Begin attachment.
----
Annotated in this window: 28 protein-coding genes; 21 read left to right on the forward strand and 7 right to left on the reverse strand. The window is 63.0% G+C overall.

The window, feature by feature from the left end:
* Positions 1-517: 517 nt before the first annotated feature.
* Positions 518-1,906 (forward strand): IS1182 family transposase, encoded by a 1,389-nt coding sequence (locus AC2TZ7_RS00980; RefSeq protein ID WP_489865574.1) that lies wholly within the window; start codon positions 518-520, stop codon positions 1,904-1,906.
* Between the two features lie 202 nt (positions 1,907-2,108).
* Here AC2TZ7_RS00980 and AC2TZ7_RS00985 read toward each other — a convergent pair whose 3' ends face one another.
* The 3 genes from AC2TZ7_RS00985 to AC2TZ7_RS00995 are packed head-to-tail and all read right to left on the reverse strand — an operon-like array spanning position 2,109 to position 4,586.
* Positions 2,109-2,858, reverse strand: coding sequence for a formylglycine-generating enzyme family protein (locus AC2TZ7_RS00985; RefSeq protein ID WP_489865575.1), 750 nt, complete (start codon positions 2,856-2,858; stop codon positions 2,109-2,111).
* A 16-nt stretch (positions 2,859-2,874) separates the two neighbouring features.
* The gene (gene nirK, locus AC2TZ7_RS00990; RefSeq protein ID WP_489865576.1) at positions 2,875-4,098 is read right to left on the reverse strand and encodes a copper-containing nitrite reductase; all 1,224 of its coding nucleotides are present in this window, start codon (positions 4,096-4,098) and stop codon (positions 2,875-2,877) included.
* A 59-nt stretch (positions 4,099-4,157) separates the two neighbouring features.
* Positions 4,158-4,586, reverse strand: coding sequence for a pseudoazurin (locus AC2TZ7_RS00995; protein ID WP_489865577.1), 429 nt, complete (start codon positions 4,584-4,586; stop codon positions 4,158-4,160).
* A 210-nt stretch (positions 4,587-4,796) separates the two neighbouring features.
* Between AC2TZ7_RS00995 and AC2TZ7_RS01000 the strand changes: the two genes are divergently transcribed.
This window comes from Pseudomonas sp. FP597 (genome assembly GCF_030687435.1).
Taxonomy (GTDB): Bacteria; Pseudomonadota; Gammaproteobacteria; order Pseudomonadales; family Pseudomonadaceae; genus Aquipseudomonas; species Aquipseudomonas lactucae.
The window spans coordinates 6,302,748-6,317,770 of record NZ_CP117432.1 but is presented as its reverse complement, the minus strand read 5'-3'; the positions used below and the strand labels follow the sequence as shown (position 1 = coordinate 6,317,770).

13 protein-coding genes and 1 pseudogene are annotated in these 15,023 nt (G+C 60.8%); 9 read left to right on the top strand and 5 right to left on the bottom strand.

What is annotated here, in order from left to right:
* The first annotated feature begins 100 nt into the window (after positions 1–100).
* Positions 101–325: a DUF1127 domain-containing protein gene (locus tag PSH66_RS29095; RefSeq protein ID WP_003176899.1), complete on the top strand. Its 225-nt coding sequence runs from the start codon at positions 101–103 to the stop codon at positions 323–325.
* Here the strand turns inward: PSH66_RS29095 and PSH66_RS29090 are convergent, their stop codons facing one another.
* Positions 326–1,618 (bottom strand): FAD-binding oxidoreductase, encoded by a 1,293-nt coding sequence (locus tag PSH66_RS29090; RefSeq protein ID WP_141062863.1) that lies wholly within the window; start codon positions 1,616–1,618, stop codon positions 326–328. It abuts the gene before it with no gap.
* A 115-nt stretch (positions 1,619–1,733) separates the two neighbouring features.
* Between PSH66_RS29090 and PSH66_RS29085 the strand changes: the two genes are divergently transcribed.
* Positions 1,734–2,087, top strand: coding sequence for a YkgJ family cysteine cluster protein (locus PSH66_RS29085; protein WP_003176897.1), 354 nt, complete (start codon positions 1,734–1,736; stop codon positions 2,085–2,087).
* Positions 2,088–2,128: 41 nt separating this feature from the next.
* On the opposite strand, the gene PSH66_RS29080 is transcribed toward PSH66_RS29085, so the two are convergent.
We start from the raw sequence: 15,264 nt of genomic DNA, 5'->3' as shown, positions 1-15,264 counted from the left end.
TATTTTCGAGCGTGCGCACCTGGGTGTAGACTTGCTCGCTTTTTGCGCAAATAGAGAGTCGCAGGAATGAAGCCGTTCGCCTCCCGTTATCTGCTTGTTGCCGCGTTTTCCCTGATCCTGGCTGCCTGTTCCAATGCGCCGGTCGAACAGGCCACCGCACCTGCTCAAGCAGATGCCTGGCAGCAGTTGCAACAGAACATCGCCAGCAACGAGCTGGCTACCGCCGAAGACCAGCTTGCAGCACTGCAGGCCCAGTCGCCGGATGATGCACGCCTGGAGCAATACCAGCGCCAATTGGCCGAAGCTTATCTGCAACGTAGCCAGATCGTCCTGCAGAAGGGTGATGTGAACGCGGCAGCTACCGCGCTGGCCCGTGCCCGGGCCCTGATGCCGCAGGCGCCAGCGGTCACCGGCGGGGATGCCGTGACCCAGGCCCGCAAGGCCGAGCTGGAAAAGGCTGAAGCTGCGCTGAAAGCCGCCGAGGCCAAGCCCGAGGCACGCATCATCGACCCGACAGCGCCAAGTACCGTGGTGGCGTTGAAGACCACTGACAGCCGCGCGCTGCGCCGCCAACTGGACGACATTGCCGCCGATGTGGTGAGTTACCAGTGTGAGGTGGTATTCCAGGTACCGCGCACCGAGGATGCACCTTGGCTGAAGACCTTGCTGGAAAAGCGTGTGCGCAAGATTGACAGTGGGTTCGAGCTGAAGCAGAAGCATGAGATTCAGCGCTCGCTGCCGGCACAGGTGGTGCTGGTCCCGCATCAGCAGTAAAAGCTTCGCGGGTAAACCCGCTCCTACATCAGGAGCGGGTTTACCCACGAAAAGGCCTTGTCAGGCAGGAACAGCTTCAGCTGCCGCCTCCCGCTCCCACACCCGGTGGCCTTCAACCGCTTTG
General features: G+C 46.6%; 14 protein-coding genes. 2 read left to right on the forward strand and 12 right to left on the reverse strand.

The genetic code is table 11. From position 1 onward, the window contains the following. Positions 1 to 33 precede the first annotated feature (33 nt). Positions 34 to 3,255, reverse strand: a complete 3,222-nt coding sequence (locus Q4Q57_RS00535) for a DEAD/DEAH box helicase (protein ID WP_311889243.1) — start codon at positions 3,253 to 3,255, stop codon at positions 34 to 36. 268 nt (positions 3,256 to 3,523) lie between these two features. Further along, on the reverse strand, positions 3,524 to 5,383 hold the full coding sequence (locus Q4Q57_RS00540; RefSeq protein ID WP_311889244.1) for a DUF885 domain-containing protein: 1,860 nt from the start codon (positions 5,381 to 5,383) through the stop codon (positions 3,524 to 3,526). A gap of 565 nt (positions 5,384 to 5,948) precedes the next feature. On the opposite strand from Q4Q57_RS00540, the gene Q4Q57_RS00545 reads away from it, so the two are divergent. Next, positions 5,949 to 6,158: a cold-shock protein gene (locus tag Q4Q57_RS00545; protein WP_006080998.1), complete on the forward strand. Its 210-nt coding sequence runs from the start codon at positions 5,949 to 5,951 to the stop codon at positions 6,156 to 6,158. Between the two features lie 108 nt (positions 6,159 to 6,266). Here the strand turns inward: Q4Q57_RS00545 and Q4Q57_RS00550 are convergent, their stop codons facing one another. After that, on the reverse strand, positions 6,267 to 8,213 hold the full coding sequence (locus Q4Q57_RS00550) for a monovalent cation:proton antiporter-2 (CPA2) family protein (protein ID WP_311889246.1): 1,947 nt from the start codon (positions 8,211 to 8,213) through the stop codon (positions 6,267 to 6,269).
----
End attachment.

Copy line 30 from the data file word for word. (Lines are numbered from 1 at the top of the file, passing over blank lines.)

TATTTTCGAGCGTGCGCACCTGGGTGTAGACTTGCTCGCTTTTTGCGCAAATAGAGAGTCGCAGGAATGAAGCCGTTCGCCTCCCGTTATCTGCTTGTTGCCGCGTTTTCCCTGATCCTGGCTGCCTGTTCCAATGCGCCGGTCGAACAGGCCACCGCACCTGCTCAAGCAGATGCCTGGCAGCAGTTGCAACAGAACATCGCCAGCAACGAGCTGGCTACCGCCGAAGACCAGCTTGCAGCACTGCAGGCCCAGTCGCCGGATGATGCACGCCTGGAGCAATACCAGCGCCAATTGGCCGAAGCTTATCTGCAACGTAGCCAGATCGTCCTGCAGAAGGGTGATGTGAACGCGGCAGCTACCGCGCTGGCCCGTGCCCGGGCCCTGATGCCGCAGGCGCCAGCGGTCACCGGCGGGGATGCCGTGACCCAGGCCCGCAAGGCCGAGCTGGAAAAGGCTGAAGCTGCGCTGAAAGCCGCCGAGGCCAAGCCCGAGGCACGCATCATCGACCCGACAGCGCCAAGTACCGTGGTGGCGTTGAAGACCACTGACAGCCGCGCGCTGCGCCGCCAACTGGACGACATTGCCGCCGATGTGGTGAGTTACCAGTGTGAGGTGGTATTCCAGGTACCGCGCACCGAGGATGCACCTTGGCTGAAGACCTTGCTGGAAAAGCGTGTGCGCAAGATTGACAGTGGGTTCGAGCTGAAGCAGAAGCATGAGATTCAGCGCTCGCTGCCGGCACAGGTGGTGCTGGTCCCGCATCAGCAGTAAAAGCTTCGCGGGTAAACCCGCTCCTACATCAGGAGCGGGTTTACCCACGAAAAGGCCTTGTCAGGCAGGAACAGCTTCAGCTGCCGCCTCCCGCTCCCACACCCGGTGGCCTTCAACCGCTTTG